Minneapolis is growing faster than it has since 1950, and most residents are renters. But incomes aren't keeping up with housing costs — especially for people of color, the fastest-growing population segment — and there's less affordable housing now than there was 15 years ago.

City leaders agree Minneapolis is in a housing crisis, mirroring what's happening in the metro region and across the country. At a meeting Thursday, City Council members said it's time to boost efforts to eliminate racial and socioeconomic disparities in housing and make Minneapolis a more accessible place to live.

"I feel a really deep sense of urgency to accelerate the work that we've been doing on housing stability in our community," said Council Member Lisa Bender.

Bender and Council Members Elizabeth Glidden and Lisa Goodman directed city staff members to return by Dec. 22 with plans for spearheading new housing initiatives and continuing work on existing ones. The direction includes more than a dozen topics — from tenant protections to racial disparities — and will involve four city departments.

Data that city staff members presented to the council Thursday show that barriers to housing access have been in place for decades and that the disparities are stark.

Most Minneapolis residents of color are renters, while most white residents own homes. Of cost-burdened households in the city — those that pay 30 percent of their income or more for housing — about 75 percent are renters.

The impact is most severe for black residents. City staffers cited a 2016 University of Minnesota Center for Urban and Regional Affairs study showing that in 2014, a typical black household could not live in Minneapolis without being cost-burdened.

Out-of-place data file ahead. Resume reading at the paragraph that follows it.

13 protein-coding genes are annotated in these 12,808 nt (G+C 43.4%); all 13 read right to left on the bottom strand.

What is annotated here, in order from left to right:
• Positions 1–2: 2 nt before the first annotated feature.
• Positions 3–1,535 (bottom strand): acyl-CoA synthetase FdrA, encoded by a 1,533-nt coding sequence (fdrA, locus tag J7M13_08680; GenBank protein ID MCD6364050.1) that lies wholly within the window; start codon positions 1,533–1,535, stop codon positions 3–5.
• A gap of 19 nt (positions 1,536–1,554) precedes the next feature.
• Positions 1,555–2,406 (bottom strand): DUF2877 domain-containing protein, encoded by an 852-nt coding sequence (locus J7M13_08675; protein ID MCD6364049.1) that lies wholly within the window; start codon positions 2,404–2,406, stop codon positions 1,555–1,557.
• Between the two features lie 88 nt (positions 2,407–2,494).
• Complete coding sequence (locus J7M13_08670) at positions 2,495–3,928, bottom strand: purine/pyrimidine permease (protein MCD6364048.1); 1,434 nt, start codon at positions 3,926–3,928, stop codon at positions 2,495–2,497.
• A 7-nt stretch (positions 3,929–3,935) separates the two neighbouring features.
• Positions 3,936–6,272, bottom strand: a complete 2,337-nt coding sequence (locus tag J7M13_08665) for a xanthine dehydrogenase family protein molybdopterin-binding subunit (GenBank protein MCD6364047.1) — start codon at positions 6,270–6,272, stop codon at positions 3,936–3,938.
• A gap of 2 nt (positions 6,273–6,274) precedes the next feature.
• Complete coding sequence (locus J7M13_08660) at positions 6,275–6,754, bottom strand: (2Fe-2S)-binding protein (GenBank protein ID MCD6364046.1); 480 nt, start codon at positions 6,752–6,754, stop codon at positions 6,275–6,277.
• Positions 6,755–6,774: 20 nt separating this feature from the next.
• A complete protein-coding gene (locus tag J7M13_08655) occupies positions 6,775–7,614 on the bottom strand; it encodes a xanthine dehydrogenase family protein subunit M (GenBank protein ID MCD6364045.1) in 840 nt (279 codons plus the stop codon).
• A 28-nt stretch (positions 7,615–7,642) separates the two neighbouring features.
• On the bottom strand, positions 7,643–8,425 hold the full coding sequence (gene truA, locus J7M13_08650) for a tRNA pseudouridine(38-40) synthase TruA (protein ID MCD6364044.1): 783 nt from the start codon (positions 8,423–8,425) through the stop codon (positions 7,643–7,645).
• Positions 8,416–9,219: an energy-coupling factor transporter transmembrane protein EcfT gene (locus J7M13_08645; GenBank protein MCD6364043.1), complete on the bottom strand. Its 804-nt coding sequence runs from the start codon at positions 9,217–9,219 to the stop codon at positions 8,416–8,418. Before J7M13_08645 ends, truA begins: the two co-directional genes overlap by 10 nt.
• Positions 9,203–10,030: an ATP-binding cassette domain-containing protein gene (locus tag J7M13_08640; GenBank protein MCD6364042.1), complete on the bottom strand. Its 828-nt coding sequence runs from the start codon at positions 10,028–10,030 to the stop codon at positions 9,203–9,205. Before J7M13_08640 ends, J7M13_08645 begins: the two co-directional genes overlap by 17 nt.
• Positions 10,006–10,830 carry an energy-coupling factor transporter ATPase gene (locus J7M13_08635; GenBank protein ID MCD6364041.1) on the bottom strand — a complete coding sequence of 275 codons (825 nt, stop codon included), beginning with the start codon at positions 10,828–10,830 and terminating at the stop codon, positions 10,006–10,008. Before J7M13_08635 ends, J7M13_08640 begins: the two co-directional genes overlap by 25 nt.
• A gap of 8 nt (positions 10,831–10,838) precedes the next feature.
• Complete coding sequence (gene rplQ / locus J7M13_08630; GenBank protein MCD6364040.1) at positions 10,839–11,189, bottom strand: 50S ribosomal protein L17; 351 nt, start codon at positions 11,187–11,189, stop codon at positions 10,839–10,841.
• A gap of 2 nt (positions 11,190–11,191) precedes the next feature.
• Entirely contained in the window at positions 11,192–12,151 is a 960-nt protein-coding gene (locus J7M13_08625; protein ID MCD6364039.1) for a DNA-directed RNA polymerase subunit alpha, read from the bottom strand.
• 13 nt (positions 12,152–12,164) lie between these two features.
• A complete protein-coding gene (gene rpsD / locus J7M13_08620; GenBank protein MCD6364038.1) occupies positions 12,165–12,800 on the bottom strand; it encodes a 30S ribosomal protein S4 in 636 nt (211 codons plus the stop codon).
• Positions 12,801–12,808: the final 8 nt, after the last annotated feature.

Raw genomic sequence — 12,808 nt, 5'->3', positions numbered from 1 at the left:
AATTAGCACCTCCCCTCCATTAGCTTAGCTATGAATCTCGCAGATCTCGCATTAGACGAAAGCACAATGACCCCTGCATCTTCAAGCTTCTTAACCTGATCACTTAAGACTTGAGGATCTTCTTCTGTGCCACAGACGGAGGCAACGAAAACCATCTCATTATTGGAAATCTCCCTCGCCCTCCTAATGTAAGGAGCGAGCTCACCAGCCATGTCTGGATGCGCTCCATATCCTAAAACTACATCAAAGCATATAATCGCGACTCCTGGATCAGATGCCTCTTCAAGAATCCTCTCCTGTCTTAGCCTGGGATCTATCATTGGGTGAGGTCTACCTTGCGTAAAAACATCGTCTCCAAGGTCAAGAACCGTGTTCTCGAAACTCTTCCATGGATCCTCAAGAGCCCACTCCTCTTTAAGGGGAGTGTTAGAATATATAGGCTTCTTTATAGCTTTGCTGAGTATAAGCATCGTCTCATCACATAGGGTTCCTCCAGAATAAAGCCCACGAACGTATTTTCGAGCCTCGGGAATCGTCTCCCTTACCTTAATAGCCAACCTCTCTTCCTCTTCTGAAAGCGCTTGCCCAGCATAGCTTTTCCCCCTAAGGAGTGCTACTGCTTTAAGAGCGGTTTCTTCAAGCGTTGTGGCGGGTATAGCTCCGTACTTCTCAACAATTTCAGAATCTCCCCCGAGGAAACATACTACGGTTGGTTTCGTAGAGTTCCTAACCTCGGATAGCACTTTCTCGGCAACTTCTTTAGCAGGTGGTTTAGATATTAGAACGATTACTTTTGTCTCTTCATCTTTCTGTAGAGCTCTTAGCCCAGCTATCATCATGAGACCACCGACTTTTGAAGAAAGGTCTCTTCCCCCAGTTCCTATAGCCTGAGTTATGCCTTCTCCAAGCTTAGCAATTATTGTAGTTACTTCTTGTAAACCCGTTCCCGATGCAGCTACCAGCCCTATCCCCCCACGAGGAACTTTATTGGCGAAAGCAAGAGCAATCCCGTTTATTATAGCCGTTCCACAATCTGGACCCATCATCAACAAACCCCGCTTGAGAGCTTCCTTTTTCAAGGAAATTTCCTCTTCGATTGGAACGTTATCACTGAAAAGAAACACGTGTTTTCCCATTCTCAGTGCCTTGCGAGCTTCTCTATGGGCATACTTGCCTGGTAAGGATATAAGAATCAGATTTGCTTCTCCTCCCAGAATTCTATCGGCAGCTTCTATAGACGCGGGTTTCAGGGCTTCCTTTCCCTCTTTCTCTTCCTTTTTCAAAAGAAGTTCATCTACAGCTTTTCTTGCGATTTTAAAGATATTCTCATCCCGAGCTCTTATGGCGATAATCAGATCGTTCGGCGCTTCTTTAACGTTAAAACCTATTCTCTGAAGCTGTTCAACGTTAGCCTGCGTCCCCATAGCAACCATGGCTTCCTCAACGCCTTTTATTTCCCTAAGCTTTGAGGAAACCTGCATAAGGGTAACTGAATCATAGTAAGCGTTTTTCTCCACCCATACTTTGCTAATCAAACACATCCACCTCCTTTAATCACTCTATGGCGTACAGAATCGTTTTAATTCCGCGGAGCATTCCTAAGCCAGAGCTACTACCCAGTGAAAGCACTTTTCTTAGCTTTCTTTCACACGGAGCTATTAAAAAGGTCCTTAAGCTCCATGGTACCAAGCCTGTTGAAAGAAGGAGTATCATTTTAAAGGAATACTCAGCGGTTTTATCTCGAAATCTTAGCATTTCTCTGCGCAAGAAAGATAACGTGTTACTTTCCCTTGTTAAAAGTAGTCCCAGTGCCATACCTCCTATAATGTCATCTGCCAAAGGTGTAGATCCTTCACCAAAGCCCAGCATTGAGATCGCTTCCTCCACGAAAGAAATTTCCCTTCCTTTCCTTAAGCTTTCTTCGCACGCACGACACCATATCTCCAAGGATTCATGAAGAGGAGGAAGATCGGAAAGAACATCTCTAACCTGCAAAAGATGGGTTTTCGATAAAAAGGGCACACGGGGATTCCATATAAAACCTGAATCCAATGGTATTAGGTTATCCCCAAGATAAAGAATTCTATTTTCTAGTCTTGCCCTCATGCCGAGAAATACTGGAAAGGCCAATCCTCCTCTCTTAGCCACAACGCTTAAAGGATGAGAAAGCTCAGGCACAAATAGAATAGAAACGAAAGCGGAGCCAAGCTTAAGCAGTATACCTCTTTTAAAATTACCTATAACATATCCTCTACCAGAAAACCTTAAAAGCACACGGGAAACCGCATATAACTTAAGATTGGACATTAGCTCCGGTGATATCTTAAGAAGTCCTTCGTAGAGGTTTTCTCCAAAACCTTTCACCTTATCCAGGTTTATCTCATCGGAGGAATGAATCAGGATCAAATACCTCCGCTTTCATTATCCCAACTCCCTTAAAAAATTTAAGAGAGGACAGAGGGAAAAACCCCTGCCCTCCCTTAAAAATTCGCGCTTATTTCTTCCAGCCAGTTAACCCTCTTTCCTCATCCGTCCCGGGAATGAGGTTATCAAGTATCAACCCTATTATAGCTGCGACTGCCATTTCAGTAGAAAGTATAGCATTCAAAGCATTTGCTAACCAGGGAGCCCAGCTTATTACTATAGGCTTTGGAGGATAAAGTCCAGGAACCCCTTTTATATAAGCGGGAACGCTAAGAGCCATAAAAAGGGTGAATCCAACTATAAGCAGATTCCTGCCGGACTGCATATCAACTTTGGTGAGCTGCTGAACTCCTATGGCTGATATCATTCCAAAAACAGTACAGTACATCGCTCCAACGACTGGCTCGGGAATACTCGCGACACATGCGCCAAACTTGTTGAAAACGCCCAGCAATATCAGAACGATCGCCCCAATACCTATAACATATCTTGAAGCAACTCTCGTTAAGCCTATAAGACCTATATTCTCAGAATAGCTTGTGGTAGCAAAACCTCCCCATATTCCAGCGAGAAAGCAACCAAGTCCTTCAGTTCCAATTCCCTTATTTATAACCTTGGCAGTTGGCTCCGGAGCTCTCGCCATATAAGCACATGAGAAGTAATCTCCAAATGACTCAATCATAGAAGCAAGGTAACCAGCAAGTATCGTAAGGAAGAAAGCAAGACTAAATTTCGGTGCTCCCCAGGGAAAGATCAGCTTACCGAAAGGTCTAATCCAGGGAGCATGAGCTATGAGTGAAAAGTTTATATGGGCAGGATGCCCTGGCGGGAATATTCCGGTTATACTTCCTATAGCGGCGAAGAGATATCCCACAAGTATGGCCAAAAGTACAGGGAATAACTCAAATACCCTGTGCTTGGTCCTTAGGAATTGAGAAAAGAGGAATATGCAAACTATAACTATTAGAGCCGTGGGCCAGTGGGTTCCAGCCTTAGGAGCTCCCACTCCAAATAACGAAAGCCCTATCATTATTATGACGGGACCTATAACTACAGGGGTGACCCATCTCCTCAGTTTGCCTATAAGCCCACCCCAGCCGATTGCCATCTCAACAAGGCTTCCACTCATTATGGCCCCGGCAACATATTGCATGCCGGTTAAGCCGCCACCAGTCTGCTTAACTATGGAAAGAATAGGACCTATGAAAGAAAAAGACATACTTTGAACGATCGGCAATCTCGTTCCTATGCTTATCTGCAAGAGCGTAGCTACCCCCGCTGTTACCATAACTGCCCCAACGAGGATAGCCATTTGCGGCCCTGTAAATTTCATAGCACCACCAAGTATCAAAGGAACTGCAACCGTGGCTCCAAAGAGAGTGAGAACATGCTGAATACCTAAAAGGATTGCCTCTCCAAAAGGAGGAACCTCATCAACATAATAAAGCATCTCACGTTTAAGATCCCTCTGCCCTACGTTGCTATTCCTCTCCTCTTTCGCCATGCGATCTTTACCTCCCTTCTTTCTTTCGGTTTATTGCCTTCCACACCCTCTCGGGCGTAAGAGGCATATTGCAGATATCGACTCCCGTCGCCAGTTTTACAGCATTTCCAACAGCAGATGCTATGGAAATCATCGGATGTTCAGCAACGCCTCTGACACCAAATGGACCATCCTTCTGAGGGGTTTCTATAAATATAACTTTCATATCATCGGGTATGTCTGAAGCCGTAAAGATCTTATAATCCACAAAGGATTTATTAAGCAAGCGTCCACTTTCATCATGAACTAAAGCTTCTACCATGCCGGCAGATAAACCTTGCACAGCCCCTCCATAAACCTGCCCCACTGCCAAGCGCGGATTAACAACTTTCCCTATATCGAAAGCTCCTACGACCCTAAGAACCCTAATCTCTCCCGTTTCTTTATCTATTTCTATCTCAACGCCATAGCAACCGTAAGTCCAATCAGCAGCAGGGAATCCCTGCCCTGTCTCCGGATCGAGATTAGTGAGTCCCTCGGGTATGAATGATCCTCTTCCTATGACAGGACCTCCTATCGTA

The disparities can be traced to a history of discriminatory housing policies, staff members said. Racially restrictive covenants, which barred people of color from living in certain parts of the city, were active between 1910 and 1968. Today, those areas are still mostly white.

"We have an extremely, extremely segregated city," said Council President Barb Johnson.

City and county governments in the seven-county metro area submit a regular report to the U.S. Department of Housing and Urban Development on barriers to fair housing. The most recent report found that Minneapolis is already doing a lot of work on the issue but that it also has policies that stand in the way — for example, an ordinance limiting the number of unrelated people who can live in a unit.

Eric Hauge, director of organizing and public policy for the tenant advocacy group HOME Line, said Minneapolis has taken significant steps to address fair housing issues, including passing an ordinance in May that prohibits landlords from discriminating against Section 8 voucher holders. But there's more to be done, he said.

"The data clearly reflected that there's a significant trend happening in Minneapolis," Hauge said. "Minneapolis does have to be a leader on the issue."